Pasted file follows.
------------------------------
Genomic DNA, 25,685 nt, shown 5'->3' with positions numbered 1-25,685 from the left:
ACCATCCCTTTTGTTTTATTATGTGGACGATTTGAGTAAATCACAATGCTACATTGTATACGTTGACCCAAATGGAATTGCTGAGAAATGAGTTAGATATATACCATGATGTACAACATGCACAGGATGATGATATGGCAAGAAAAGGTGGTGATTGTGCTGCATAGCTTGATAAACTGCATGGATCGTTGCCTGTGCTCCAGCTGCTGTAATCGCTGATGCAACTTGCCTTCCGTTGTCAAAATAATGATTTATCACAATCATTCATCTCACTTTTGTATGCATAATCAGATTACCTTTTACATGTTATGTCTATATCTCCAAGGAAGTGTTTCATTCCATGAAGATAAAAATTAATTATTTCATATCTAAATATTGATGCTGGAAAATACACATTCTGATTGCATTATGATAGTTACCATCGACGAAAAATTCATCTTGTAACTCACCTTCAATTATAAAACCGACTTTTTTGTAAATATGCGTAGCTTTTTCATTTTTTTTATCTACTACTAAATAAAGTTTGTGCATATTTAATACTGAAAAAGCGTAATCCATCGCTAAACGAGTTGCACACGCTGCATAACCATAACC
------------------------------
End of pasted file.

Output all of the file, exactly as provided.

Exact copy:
Genomic DNA, 25,685 nt, shown 5'->3' with positions numbered 1-25,685 from the left:
ACCATCCCTTTTGTTTTATTATGTGGACGATTTGAGTAAATCACAATGCTACATTGTATACGTTGACCCAAATGGAATTGCTGAGAAATGAGTTAGATATATACCATGATGTACAACATGCACAGGATGATGATATGGCAAGAAAAGGTGGTGATTGTGCTGCATAGCTTGATAAACTGCATGGATCGTTGCCTGTGCTCCAGCTGCTGTAATCGCTGATGCAACTTGCCTTCCGTTGTCAAAATAATGATTTATCACAATCATTCATCTCACTTTTGTATGCATAATCAGATTACCTTTTACATGTTATGTCTATATCTCCAAGGAAGTGTTTCATTCCATGAAGATAAAAATTAATTATTTCATATCTAAATATTGATGCTGGAAAATACACATTCTGATTGCATTATGATAGTTACCATCGACGAAAAATTCATCTTGTAACTCACCTTCAATTATAAAACCGACTTTTTTGTAAATATGCGTAGCTTTTTCATTTTTTTTATCTACTACTAAATAAAGTTTGTGCATATTTAATACTGAAAAAGCGTAATCCATCGCTAAACGAGTTGCACACGCTGCATAACCATAACC